New Toronto investigative unit will probe organized crime, starting with carjackings
Toronto police say that a new investigative unit tapped with addressing organized crime will formally begin operations this week with an initial focus on a rash of violent carjackings which have taken place across the city.
The Organized Crime Investigative Support Team will be made of investigators from different ranks across the Toronto Police Service, as well as civilian support staff.
The unit will focus on “city-wide major crime activity where the investigative scope exceeds the resources of local divisions or has links to organized crime,” according to police. It is being funded with an investment of $2.3 million that was reallocated during the service’s budget process earlier this year.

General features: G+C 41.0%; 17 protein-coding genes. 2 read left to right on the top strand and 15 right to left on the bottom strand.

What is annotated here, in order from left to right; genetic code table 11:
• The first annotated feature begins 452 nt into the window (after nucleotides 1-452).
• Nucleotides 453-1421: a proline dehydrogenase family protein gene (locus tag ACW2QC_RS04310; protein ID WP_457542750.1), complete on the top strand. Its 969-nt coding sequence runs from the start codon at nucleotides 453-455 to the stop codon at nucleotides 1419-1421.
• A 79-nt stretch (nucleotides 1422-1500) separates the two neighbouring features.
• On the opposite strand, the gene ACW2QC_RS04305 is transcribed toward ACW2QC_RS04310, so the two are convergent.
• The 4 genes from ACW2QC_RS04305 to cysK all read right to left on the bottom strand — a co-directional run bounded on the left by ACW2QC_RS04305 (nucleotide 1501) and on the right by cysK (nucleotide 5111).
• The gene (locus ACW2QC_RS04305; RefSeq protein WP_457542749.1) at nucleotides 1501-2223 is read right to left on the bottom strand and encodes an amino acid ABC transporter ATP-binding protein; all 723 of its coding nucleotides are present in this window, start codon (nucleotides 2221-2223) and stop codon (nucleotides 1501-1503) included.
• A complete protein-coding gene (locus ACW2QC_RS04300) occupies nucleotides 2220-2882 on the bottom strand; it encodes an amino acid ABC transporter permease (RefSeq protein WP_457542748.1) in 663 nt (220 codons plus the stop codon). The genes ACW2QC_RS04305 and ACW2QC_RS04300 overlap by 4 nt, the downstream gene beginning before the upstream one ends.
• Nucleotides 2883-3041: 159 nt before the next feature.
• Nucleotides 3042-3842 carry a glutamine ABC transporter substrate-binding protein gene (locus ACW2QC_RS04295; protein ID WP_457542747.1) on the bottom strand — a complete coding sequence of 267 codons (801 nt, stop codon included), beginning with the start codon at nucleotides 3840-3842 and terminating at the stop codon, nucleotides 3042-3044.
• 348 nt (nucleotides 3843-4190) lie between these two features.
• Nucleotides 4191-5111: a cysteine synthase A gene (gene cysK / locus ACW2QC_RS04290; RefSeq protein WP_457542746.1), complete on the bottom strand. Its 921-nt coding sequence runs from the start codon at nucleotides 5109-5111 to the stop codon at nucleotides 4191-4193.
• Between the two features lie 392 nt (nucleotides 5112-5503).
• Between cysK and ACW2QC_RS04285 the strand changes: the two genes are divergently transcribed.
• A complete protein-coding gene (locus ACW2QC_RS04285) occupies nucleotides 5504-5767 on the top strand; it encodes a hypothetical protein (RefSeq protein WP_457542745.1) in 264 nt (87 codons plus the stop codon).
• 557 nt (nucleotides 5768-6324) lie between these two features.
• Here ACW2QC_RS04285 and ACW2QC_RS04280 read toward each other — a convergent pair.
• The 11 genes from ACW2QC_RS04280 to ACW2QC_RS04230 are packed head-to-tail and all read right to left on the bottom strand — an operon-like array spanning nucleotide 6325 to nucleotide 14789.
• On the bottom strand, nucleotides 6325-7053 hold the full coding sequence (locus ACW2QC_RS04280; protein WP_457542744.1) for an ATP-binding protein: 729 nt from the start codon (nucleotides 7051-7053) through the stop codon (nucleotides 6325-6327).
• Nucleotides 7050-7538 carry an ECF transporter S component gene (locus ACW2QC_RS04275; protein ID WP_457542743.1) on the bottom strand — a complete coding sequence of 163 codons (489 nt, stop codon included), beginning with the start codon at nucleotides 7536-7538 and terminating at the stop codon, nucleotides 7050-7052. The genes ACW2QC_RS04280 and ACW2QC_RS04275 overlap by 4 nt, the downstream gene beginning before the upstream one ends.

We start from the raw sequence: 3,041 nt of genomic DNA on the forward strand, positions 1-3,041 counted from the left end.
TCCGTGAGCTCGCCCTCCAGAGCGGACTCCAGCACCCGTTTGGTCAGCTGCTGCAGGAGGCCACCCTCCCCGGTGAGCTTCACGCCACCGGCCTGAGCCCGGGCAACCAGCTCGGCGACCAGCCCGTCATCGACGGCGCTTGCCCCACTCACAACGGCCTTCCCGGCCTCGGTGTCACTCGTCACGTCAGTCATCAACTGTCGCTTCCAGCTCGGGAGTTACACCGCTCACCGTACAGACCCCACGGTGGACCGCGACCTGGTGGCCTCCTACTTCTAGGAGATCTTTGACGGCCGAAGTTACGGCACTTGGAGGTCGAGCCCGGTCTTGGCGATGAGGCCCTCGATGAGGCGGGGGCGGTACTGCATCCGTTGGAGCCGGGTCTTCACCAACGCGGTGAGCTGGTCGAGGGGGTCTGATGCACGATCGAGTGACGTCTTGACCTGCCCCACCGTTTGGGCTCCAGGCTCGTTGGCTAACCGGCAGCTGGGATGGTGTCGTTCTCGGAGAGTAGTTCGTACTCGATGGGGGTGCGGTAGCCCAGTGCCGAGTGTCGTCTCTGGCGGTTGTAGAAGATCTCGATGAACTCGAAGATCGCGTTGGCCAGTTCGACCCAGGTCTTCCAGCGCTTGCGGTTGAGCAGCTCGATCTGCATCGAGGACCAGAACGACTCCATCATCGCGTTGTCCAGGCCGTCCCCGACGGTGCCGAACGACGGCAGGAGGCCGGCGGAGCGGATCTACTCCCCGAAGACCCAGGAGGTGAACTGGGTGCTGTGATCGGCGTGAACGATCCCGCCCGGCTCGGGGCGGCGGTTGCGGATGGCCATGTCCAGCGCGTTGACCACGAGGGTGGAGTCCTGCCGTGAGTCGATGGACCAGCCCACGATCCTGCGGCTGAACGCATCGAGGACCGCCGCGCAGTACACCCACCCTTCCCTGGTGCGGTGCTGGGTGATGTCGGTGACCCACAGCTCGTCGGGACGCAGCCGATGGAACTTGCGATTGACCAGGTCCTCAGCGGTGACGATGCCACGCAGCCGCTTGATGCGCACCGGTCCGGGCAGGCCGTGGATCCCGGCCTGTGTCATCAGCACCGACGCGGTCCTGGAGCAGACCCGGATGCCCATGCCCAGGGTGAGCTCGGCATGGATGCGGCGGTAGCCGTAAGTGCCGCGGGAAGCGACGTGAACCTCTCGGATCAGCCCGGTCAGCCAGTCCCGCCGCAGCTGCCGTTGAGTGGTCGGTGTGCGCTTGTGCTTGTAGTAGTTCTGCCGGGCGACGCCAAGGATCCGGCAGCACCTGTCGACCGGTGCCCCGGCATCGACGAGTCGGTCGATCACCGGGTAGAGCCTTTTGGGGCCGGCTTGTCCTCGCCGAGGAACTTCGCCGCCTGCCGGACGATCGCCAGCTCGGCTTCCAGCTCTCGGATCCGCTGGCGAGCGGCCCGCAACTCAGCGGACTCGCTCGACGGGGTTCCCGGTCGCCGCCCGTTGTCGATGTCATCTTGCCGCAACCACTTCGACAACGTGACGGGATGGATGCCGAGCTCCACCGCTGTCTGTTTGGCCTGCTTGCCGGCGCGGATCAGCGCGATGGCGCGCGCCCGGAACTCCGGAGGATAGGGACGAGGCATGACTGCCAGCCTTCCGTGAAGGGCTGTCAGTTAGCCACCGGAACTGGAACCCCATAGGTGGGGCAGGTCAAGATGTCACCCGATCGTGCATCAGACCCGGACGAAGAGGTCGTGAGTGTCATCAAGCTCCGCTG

“We are reassigning officers to this team to enhance our specialized investigative capacity so we can adapt and address current increases in crime, including auto theft and carjackings. The latter of which can put residents in harm’s way when a weapon is used,” Chief James Ramer said in a news release
The launch of the new investigative unit comes in the wake of a series of carjackings in the city, including one targeting Maple Leafs star Mitch Marner outside an Etobicoke movie theatre last week.
There was also another carjacking in the city on Tuesday night.
This one took place in the Leaside Park Overlea Boulevard area and involved two suspects who were reportedly armed with firearms.
So far this year there have been 94 carjackings in Toronto compared to 102 in all of 2021.
Mayor John Tory has previously called the spike in carjackings a “plague” on the city and has said he is supportive of Ramer doing whatever is necessary to bring those responsible to justice.
“You got to fight back against this. These are organized criminals and they are people that are engaged in brazen behaviour that does put the safety of citizens at risk,” he told reporters last week.
Police have said that 39 arrests in relation to carjackings have been made so far this year, with most of those suspects linked to multiple occurrences.